A$AP Rocky has yet to find his breakthrough album.
Rakim Mayers, aka A$AP Rocky, has yet to find his breakthrough album. Since he dropped “Peso,” the world has been patiently waiting for him to drop a full-length that would storm the rap world, and however respectful, Long. Live. A$AP and At. Long. Last. A$AP weren’t convincing enough. The gutsy bravado of songs such as “F**kin’ Problems” proves it’s in him, but too often he gets lost in unneeded collaborations and ideas far above his station. Rocky’s latest album, whose very title feels tentative, as if he’s merely trying out something he’s not quite sure of, won’t cement his place at the top either.
Testing features versatile tracks that exude pomp and bravado, and such tracks as “A$AP Forever REMIX” boast high production values, even if the sample of Moby’s “Porcelain” outstays its welcome. But his attempts to experiment sometimes fall short. The reminiscing “Hun43rd,” for instance, details Rocky’s life in Harlem and gives props to 2Pac with a sample of Thug Life’s “Cradle to the Grave,” but it feels like a bleak onslaught of poor lyrics and no real direction. “Fukk Sleep” is a rare glimpse of Rocky’s soulful voice, but it meanders as TKA Twig’s delicious melodies haunt its final beats. One of the better tracks on the album, “Changes” displays Rocky’s insecurity and fragility as he tells us that fame has cost him love. It is in these moments we see a better artist – one who’s not trying too hard – simply pouring his heart out without the need to prove he’s anything other than a talented singer and writer.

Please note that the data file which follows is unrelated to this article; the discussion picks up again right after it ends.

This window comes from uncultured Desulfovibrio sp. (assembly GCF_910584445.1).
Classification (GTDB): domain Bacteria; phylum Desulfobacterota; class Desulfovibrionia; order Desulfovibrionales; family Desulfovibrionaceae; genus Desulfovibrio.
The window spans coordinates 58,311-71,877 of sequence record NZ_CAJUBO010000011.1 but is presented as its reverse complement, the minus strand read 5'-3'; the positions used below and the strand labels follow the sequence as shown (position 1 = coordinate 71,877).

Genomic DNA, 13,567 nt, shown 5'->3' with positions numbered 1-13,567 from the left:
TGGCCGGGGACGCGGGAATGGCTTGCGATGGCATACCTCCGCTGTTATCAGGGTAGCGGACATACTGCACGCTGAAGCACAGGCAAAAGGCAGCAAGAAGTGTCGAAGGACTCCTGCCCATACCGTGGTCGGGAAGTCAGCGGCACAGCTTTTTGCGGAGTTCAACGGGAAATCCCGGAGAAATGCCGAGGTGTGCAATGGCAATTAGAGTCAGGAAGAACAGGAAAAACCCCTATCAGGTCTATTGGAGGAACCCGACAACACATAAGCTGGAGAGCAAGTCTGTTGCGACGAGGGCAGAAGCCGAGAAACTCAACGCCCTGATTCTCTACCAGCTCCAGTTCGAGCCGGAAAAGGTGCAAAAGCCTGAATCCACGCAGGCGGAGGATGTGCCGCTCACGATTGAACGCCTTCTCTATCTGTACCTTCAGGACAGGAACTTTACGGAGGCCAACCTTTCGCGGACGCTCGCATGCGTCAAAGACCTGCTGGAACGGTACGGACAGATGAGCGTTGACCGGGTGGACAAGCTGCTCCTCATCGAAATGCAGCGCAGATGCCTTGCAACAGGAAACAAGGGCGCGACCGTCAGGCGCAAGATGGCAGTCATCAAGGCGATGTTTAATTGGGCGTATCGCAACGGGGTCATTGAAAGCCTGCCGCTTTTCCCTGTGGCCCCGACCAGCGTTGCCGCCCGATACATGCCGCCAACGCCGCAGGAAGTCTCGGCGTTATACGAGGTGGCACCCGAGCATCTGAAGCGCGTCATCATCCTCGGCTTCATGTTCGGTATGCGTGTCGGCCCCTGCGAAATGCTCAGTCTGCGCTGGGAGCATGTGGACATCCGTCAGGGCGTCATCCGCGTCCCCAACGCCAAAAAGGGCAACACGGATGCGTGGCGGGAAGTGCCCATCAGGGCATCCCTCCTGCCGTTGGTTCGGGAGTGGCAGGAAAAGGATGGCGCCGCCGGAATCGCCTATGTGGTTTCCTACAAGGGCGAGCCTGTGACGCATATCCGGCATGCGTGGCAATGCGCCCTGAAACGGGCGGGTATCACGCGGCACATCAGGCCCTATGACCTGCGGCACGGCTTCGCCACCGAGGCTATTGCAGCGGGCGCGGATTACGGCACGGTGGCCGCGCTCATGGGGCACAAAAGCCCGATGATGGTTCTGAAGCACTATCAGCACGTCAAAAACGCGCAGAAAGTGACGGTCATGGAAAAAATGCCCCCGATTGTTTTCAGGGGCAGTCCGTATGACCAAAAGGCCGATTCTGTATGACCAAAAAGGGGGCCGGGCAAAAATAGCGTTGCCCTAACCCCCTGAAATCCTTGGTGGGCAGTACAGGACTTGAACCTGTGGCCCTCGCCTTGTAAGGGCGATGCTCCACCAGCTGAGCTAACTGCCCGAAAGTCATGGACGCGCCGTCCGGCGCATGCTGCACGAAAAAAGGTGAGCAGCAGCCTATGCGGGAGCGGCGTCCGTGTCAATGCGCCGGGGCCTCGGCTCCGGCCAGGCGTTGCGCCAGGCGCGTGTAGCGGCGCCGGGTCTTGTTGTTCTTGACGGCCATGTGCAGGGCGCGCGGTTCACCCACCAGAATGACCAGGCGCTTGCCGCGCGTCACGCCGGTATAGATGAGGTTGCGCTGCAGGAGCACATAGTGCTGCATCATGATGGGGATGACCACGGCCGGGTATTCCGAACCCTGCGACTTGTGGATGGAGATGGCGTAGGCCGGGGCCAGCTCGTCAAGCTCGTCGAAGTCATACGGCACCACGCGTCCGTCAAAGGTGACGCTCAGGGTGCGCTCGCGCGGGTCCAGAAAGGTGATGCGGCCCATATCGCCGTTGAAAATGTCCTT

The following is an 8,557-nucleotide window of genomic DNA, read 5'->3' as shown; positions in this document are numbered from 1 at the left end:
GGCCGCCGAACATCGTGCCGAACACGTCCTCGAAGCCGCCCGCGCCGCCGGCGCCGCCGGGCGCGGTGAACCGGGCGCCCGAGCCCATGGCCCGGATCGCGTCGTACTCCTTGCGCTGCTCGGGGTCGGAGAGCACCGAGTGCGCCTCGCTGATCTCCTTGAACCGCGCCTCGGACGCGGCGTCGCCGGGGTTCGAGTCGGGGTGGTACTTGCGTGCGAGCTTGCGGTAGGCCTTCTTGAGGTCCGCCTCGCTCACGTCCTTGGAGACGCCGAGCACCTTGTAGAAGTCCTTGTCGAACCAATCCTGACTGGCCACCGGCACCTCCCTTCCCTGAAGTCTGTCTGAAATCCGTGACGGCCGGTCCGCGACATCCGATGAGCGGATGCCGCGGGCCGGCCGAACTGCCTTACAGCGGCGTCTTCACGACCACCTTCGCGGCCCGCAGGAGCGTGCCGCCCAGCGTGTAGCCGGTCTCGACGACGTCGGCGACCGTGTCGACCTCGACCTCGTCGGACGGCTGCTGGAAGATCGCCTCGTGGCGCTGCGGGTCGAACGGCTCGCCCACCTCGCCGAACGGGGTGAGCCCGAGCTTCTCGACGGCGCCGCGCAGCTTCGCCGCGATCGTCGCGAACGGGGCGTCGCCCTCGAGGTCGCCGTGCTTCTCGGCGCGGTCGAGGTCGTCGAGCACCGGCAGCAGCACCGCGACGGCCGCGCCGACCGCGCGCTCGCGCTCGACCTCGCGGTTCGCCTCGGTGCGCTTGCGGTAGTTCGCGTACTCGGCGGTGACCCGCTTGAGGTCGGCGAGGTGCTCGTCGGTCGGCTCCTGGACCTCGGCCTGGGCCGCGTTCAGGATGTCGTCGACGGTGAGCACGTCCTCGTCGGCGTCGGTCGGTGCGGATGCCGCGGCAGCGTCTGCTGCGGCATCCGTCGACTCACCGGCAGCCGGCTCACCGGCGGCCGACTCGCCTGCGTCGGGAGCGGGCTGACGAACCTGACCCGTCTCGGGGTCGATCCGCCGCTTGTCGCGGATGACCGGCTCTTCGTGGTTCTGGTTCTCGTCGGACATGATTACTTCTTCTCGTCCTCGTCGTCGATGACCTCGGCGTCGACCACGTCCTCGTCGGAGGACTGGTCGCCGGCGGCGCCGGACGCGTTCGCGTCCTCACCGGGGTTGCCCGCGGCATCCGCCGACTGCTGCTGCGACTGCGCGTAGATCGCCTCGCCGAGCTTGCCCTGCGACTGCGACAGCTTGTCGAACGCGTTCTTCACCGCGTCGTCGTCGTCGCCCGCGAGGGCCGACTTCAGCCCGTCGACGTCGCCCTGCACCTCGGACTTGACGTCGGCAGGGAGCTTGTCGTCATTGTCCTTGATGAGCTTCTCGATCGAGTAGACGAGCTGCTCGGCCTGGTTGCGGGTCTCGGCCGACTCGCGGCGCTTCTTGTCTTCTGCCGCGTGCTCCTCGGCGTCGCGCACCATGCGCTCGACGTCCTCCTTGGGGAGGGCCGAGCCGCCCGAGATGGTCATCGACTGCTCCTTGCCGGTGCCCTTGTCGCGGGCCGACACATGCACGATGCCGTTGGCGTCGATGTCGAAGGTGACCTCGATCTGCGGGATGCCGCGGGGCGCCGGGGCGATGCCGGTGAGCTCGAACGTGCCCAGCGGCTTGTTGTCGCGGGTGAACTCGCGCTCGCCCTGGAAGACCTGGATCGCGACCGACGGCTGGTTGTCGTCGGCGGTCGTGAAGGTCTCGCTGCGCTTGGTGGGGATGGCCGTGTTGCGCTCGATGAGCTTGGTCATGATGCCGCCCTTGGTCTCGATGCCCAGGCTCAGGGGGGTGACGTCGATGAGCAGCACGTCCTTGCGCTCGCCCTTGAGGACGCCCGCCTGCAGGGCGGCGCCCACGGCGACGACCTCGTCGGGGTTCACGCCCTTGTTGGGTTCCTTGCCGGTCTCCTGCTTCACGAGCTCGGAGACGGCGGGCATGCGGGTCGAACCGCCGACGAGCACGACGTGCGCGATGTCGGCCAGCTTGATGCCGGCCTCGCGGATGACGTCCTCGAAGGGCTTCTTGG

Such tracks as “Tony Tone” and “OG Beeper” feature vibrant and gritty beats, and “Buck Shots” adds bouncy melodies, but Rocky’s lyrics don’t push any boundaries, and sometimes fall tonally flat, as when he humblebrags about guns. Furthermore, his enlisted talents often do better with his lyrics: features from BlocBoy J, Kid Cudi and Playboy Carti all show up Rocky’s limitations as a rapper.
“Purity” ends the album on a strong note, with Frank Ocean and Rocky rapping over Lauryn Hill’s “I Gotta Find Peace of Mind.” If only the whole album had such passion and high- quality lyrics. An acoustic guitar nakedly reveals his pain as he raps, “Lose someone every release, it feels like the curse is in me/ Press is gone and I grieve, I share with you my peace.” The hip-hop world can be brutal, he laments, laying bare his soul and sadly acknowledging the trail of broken relationships that have followed him.
For every bad track on this frustrating album, another one offers a distinctive flair and ability unlike anyone else. But, at least as far as making albums goes, Rocky has yet to take his place in the pantheon of hip-hop royalty. Testing is what it says it is, though this far into his career, he should be doing better than merely a passing grade.
– Chris White